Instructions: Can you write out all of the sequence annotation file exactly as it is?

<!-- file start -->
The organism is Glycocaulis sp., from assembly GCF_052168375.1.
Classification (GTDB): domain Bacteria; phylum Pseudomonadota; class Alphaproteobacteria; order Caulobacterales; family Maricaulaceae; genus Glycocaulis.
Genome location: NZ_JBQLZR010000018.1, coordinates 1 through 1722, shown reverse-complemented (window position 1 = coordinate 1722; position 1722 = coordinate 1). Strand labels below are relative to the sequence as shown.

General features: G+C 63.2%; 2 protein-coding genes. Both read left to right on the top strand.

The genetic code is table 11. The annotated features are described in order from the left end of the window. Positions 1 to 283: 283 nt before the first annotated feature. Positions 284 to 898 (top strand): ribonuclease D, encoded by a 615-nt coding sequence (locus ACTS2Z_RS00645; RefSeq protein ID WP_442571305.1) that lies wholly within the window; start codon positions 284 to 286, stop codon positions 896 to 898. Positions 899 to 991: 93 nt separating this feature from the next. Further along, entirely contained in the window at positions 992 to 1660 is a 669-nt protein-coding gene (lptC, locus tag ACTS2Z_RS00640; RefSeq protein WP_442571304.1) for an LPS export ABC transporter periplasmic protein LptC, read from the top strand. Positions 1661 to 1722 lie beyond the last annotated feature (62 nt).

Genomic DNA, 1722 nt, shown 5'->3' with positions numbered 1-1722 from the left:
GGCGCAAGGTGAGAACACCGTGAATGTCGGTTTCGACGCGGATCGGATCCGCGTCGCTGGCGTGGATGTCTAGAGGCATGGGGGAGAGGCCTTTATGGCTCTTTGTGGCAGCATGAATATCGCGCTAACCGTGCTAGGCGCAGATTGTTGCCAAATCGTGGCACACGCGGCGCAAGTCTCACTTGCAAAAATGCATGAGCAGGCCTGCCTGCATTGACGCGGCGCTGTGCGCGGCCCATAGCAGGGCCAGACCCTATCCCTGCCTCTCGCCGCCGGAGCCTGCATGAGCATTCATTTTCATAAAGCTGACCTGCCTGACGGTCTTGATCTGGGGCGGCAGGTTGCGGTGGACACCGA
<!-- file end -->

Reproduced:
The organism is Glycocaulis sp., from assembly GCF_052168375.1.
Classification (GTDB): domain Bacteria; phylum Pseudomonadota; class Alphaproteobacteria; order Caulobacterales; family Maricaulaceae; genus Glycocaulis.
Genome location: NZ_JBQLZR010000018.1, coordinates 1 through 1722, shown reverse-complemented (window position 1 = coordinate 1722; position 1722 = coordinate 1). Strand labels below are relative to the sequence as shown.

General features: G+C 63.2%; 2 protein-coding genes. Both read left to right on the top strand.

The genetic code is table 11. The annotated features are described in order from the left end of the window. Positions 1 to 283: 283 nt before the first annotated feature. Positions 284 to 898 (top strand): ribonuclease D, encoded by a 615-nt coding sequence (locus ACTS2Z_RS00645; RefSeq protein ID WP_442571305.1) that lies wholly within the window; start codon positions 284 to 286, stop codon positions 896 to 898. Positions 899 to 991: 93 nt separating this feature from the next. Further along, entirely contained in the window at positions 992 to 1660 is a 669-nt protein-coding gene (lptC, locus tag ACTS2Z_RS00640; RefSeq protein WP_442571304.1) for an LPS export ABC transporter periplasmic protein LptC, read from the top strand. Positions 1661 to 1722 lie beyond the last annotated feature (62 nt).

Genomic DNA, 1722 nt, shown 5'->3' with positions numbered 1-1722 from the left:
GGCGCAAGGTGAGAACACCGTGAATGTCGGTTTCGACGCGGATCGGATCCGCGTCGCTGGCGTGGATGTCTAGAGGCATGGGGGAGAGGCCTTTATGGCTCTTTGTGGCAGCATGAATATCGCGCTAACCGTGCTAGGCGCAGATTGTTGCCAAATCGTGGCACACGCGGCGCAAGTCTCACTTGCAAAAATGCATGAGCAGGCCTGCCTGCATTGACGCGGCGCTGTGCGCGGCCCATAGCAGGGCCAGACCCTATCCCTGCCTCTCGCCGCCGGAGCCTGCATGAGCATTCATTTTCATAAAGCTGACCTGCCTGACGGTCTTGATCTGGGGCGGCAGGTTGCGGTGGACACCGA